Matthews, Stephen (1804-1899)

Transcription of Obituary In the Primitive Methodist Magazine by George Fowler

On Wenesday morning, December 13, 1899, Mr. Stephen Matthews, of Brinkworth, county of Wilts, entered into rest at the advanced age of ninety-four. Had he lived until the 24th of the same month he would have completed ninety-five years. By his removal the Brinkworth Society and the Brinkworth Circuit have lost their oldest local preacher and member.

The exact date of his conversion and time of joining the infant society cannot be ascertained. After the first missionaries had preached in the open air, a temporary building (still standing) was occupied for a time. No doubt he, worshipped in it. The first Primitive Methodist Chapel built in Brinkworth (this being the second or third built in the county), was opened in 1828. Mr. Matthews took a sitting in it. The present commodious and substantial structure was built in 1860 – the Connexional Jubilee year. Mr. Matthews became a trustee of this chapel, as also his brother William, familiarly known as “Baker” Matthews. In Brinkworth it was necessary so to distinguish the various families called “Matthews,” as the following, fact will show. When the writer removed from Brinkworth, thirty-four years ago, there were twenty-two persons in the parish known as “Mrs. Matthews.”

The two brothers, in Connection with Brothers Joseph Sly, Robert Matthews, James Matthews, and many others, manifested deep interest in the prosperity of the society at home. And when from this centre missionaries went forth to mission other places, these brethren sent sacks of potatoes, bacon, and other eatables to the homes of the missionaries. In those days of small salaries and few friends, help of this nature was greatly appreciated. One of the longest lists of names and promises – known as “The Golden System,” – that the writer ever saw existed at Brinkworth. In fact it was at Stratton St. Margaret, then in the Brinkworth Circuit, now in Swindon First, where this very useful mode of raising money to pay off chapel debt originated. Mr. Daniel Lewis, a hired local preacher, was the originator. Then the Editor of the Large Magazine, Rev. H. Bourne, found a place for one or two articles at the time, highly commending the “system.” None gave more cheerfully at the chapel anniversary than our late brother, Mr. S. Matthews. He lived to see the debts on chapel and lecture hall paid off, also the new manse erected on the hill near chapel. He retained the position of chapel treasurer to the time of his death, assisted by Mr. Henry Hitchcock (Chairman of the School Board), who frequently visited Mr. Matthews to the end of his earthly sojourn.

To quote the statement of Rev. J.A. Snaith, resident minister, “It was a pleasure to listen to his stories of the triumphs of the Gospel. He would become excited as he told of the early preachers on the village green, amongst, whom he would speak of Hugh Bourne, the crowds attending the camp meetings and the conversions which took place there; the five o’clock prayer meeting on cold winter mornings; the evening prayer meetings continued until eleven or twelve o’clock. He gloried in these old times, and he showed how fields were won. He had many remarkable traits of character. Such as visited him must have been impressed with his intense earnestness and his natural ability. He took great interest in things around him until the last, more particularly religious questions relating to his own Church. He was of a philosophical turn of mind, and evidently thought deeply. His delight was in the law of the Lord; he was very familiar with his Bible. Until the end he would enter into argument on religious questions; would give his own opinion, and ‘nail it with Scripture.’ Everything which seemed to him contrary to the Word was warmly denounced, and he was no respecter of persons, as even the curate can testify. In short, he was of the type of the men who laid the foundation of the Brinkworth Circuit, that type to which we owed so much in those early days. He was in his usual health, which was remarkable, until the Friday before his death. He could talk as usual on Monday morning, but at night his speech went. From this time he slept until early on Wednesday morning, waiting for the call. At length he raised his hand as if to shade his eyes as he looked beyond the veil – the Muster had called and he obeyed.” Some weeks before his death the writer visited him, and spent a longer period with him than usual. The season of prayer was most enjoyable. His voice was remarkably strong. He expressed himself as most pleased with the visit. From the first visit to this last was nearly forty years. His remains were interred in the Brinkworth Chapel burial-ground on Monday, Dec. 18, in the presence of numerous friends. The service was conducted by Rev. William Haddow, superintendent, and Rev. J.A. Snaith, circuit ministers.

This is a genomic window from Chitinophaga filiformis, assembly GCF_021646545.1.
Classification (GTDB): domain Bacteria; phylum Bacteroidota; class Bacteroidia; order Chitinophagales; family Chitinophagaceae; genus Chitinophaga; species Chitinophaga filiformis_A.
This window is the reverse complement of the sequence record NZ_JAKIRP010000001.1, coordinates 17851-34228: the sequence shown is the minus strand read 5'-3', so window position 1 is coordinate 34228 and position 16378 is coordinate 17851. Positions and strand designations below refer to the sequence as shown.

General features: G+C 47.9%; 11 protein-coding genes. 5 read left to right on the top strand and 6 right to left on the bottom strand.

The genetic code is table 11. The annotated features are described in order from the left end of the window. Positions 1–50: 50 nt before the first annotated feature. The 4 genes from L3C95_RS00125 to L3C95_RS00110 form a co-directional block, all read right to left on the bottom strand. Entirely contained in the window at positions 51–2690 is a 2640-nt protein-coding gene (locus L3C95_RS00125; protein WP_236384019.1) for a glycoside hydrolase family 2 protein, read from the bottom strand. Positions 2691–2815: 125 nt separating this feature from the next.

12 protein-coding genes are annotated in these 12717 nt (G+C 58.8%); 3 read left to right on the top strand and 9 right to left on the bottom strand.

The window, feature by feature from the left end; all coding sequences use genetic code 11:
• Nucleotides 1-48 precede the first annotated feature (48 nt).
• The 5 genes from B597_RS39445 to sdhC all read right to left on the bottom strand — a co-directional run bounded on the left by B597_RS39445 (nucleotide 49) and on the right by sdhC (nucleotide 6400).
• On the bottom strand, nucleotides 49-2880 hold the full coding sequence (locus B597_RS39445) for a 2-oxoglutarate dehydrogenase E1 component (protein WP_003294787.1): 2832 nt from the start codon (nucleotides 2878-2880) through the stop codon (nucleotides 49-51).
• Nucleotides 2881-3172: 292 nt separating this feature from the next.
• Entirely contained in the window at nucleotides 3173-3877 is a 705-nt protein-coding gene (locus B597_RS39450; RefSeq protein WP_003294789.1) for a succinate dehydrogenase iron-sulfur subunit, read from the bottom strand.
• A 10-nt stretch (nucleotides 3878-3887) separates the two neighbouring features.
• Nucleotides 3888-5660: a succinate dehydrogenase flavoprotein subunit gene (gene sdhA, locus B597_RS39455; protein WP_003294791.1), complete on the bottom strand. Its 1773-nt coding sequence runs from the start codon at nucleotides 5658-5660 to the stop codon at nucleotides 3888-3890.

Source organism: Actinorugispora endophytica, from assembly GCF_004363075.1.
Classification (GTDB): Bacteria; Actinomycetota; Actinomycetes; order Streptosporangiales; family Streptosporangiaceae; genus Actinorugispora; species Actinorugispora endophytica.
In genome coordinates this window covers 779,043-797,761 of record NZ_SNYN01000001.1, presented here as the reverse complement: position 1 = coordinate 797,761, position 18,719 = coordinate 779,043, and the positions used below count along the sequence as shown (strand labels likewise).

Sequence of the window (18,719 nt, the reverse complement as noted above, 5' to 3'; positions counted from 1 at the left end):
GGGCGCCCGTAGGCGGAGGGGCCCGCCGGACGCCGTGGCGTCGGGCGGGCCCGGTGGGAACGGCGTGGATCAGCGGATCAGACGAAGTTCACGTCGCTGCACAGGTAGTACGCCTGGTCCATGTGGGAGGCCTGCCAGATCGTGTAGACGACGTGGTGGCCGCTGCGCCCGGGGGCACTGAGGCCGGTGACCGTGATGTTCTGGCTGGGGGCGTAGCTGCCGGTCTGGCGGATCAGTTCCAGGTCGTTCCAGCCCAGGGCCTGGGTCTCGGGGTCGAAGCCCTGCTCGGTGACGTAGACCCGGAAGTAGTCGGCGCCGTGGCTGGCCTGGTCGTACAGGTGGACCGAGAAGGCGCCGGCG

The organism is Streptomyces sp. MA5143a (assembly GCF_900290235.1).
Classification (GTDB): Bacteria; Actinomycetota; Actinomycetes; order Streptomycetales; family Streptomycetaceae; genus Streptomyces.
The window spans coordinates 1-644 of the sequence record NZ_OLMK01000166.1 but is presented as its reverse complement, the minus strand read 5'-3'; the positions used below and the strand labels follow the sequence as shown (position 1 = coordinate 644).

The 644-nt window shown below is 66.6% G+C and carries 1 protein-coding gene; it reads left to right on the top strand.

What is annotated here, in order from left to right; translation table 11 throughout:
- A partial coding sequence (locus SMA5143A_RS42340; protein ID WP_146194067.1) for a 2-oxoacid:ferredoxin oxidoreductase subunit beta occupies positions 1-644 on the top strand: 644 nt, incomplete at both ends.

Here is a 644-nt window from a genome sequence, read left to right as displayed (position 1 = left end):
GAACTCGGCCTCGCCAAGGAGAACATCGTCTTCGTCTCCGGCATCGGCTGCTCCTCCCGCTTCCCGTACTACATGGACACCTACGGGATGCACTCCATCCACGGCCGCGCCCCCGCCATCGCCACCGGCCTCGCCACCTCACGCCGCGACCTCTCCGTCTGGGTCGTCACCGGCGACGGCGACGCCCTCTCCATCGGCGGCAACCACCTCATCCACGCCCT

Stephen was baptised on 25 December 1804 at Brinkworth, Wiltshire. His parents were John and Sarah.

Census returns identify the following occupations for Stephen.

  • 1851 farming 3 acres
  • 1861 bacon factor
  • 1871 butcher
  • 1881 farmer
  • 1891 farmer

Stephen married Mary Mills (abt 1797-1853) on 14 November 1831 at Brinkworth.

He married Hannah Salisbury (abt1814-1876) on 20 June 1857 at Brinkworth, Wiltshire.


Primitive Methodist Magazine 1901/792

Census Returns and Births, Marriages & Deaths Registers


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